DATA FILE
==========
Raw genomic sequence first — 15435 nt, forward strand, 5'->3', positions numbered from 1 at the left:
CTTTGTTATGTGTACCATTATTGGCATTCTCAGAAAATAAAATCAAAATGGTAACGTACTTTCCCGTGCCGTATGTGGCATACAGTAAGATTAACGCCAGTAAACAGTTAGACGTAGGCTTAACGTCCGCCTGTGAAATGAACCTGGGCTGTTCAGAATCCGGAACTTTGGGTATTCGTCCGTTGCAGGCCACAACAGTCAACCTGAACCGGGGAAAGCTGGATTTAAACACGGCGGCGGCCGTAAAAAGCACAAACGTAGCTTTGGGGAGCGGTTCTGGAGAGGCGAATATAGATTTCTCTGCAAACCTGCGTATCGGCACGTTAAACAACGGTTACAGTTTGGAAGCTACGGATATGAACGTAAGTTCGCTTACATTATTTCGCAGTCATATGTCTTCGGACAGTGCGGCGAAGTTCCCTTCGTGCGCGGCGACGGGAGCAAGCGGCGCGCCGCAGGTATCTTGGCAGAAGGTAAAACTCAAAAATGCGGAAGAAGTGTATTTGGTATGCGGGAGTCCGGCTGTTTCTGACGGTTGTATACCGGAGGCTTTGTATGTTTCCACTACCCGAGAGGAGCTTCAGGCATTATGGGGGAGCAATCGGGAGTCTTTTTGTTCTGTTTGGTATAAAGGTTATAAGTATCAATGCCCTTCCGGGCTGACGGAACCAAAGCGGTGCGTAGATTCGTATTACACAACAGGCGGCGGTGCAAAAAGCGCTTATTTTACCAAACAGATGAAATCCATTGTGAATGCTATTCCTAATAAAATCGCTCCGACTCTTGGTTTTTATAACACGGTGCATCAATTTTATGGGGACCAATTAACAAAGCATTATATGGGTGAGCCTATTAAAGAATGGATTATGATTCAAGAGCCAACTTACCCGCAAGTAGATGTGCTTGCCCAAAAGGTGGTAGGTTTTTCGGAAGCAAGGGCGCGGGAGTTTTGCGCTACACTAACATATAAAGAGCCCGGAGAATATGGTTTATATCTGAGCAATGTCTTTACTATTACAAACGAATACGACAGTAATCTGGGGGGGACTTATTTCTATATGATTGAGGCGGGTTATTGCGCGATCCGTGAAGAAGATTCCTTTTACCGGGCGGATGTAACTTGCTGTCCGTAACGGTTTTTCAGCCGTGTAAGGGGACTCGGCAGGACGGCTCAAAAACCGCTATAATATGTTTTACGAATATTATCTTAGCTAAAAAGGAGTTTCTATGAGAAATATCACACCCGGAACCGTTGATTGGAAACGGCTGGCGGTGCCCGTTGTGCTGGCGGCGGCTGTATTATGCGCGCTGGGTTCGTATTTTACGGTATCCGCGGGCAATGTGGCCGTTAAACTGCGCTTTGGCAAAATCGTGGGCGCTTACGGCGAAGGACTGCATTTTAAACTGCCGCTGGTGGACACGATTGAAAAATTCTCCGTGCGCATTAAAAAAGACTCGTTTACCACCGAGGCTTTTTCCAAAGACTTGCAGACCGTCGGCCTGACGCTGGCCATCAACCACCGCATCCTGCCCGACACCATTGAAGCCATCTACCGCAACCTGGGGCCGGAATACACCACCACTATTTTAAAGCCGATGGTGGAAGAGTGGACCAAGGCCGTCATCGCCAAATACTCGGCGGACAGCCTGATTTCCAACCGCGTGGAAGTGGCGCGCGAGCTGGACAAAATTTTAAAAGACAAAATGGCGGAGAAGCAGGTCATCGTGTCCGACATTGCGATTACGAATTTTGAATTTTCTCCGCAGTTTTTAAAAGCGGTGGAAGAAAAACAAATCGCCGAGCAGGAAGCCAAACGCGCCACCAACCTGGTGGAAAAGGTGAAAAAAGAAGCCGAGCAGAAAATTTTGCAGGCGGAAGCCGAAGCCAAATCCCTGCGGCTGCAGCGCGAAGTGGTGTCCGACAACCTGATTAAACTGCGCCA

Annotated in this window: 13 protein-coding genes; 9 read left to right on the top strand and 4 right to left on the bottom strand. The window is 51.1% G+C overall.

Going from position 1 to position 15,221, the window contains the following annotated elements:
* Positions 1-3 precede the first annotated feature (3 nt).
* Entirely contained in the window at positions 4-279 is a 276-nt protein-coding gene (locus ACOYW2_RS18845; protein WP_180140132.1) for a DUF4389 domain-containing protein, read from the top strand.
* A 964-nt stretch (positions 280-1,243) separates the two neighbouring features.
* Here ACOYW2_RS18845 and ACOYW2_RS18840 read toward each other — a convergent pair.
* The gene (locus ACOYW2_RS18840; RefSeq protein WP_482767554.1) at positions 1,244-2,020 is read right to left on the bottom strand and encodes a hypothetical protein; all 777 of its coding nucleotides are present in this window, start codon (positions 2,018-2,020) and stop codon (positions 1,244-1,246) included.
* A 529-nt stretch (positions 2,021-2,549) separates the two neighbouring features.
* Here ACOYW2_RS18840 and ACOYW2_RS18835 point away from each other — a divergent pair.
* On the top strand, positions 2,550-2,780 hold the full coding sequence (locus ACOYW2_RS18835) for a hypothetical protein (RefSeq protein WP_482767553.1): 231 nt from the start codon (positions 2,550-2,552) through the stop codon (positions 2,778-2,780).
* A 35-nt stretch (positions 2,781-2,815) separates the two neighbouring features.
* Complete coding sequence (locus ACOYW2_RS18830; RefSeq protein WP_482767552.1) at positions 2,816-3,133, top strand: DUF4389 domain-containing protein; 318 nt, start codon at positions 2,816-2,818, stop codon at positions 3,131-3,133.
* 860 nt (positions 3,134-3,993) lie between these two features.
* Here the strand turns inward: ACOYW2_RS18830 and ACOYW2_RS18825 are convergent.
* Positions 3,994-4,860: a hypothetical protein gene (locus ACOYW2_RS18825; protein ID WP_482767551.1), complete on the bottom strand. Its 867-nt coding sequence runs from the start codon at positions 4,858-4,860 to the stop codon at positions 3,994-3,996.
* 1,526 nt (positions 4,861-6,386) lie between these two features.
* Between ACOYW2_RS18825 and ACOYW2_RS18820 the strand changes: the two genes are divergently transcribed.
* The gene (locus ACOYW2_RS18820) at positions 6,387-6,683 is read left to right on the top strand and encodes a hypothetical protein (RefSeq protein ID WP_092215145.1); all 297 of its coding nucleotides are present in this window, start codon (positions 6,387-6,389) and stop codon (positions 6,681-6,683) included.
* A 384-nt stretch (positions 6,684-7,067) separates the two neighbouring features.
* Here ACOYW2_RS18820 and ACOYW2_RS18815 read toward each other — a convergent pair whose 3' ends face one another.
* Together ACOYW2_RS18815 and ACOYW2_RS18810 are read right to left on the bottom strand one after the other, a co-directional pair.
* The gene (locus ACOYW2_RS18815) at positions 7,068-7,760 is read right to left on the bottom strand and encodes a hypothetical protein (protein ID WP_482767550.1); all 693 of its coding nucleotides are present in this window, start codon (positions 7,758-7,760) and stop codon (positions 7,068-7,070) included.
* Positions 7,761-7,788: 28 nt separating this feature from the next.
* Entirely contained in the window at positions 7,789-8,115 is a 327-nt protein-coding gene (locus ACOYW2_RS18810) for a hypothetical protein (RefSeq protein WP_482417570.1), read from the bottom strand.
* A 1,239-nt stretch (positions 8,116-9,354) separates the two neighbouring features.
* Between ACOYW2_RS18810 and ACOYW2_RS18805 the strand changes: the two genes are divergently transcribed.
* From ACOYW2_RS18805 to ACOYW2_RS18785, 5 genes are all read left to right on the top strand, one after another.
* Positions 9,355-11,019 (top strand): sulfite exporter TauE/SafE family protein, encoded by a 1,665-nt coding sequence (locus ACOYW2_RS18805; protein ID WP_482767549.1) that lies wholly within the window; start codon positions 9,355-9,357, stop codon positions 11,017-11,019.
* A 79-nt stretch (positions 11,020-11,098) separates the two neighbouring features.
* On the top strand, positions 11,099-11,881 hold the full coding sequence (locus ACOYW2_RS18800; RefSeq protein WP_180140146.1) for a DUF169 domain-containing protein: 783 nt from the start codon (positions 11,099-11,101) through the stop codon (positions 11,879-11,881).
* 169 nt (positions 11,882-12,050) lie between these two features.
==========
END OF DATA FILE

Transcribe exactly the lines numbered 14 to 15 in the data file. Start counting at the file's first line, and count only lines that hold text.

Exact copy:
* Complete coding sequence (locus ACOYW2_RS18830; RefSeq protein WP_482767552.1) at positions 2,816-3,133, top strand: DUF4389 domain-containing protein; 318 nt, start codon at positions 2,816-2,818, stop codon at positions 3,131-3,133.
* 860 nt (positions 3,134-3,993) lie between these two features.